Frederick Pyne, Matt Skilbeck in Emmerdale Farm, paid tribute to Toke Townley, the much-loved Grandad Sam Pearson in the show, who died in 1984.
Unlike some members of the cast I had not known Toke Townley before we started work on "Emmerdale" in June 1972. "Grandad" and "Matt" in the story soon developed a relationship of friendship and mutual understanding with, I believe, only one quarrel which was quickly forgiven and forgotten.
I am happy to say that the same was true of Toke and myself in real life except that we never had even the one quarrel.
We were never extremely close friends because Toke was essentially a loner as, to some extent, I am too. But we shared mutual interests in music, opera and theatre.
I remember taking him to see Beethoven's "Fidelio" at Leeds Grand Theatre and Verdi's "Othello" at the Palace Theatre, in Manchester. He had seen neither before and he was as thrilled and enthusiastic as a young lad with a new train set.
His needs were usually very simple and his praise always most generous. I once gave him tea, bread and butter and boiled eggs at my house and he told everyone at work about it as though I had given him a three-course cordon bleu meal.
This was partly because he was totally impractical at such things, but mainly because of his wonderful generosity of spirit. He rarely criticised fellow actors and he would travel far and wide to see them.
If he saw something he didn't like he would say: "Well, you see, it's not my sort of play."
This generosity showed up in his gifts to charity. I have a reputation for scrounging money for charity but I was never afraid to ask Toke.
Many a time I did not need to ask - he was already opening his wallet and asking me what I was collecting for. Sometimes I was quite astonished at the amounts he would give.
Of course, Toke wasn't all goodness - none of us is. He could have his dislikes and he could have very tetchy moods but I was extremely lucky; I only witnessed those moods; I was never the subject of them.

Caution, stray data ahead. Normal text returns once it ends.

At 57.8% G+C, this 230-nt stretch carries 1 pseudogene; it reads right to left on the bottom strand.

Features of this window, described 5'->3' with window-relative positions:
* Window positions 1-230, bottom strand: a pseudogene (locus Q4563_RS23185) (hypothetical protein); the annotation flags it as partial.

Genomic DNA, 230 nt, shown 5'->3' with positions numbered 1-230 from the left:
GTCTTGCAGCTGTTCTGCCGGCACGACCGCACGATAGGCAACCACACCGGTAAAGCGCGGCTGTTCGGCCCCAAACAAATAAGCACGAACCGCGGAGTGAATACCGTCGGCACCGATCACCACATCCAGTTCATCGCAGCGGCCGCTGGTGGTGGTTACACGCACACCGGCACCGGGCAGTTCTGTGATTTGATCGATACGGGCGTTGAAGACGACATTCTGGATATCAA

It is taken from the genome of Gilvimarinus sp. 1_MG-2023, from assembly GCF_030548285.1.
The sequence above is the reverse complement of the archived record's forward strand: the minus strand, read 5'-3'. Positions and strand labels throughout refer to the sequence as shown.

I always admired his tremendous energy and his terrific sense of fun and the absurd. It was nothing for him to give us notes on our performances in mock Russian and he would, completely seriously, talk the most ridiculous rubbish all morning but always with that mischievous twinkle in his eye that was so uniquely his own.
Or he would pretend that "Emmerdale" was a ballet and give us new steps to perform. "I think it will come to life," he would say, "when we get the full orchestra."
During breaks in the rehearsals in the farm kitchen set I quite often deliberately sit in "grandad's" chair and just quietly think about him.
Is this a form of prayer for him? I don't really know. What I do believe is that he is truly at rest because, although he was restless (because of his boundless energy) in life, he lived his last years in happiness and contentment with his work, his friends and his love of music and the theatre.
There could be no more fitting memory of him than the furnishings for the Green Room at the new Leeds Playhouse bought with the money from his memorial fund.
We loved him, we miss him and we shall never forget him.
Back on this 'ere blog, I have been undertaking a little reseach into Mr Townley's background and have so far come up with the following:
Toke Anthony Townley was born on 6 November, 1912, in the Dunmow, Essex, area of Eastern England. He died in September 1984. Because of advance filming, his Emmerdale Farm character lived on until late November - the character died on the 27th of that month.
If anybody has any further memories of Mr Townley and/or Grandad Pearson to share, I would be delighted to hear them!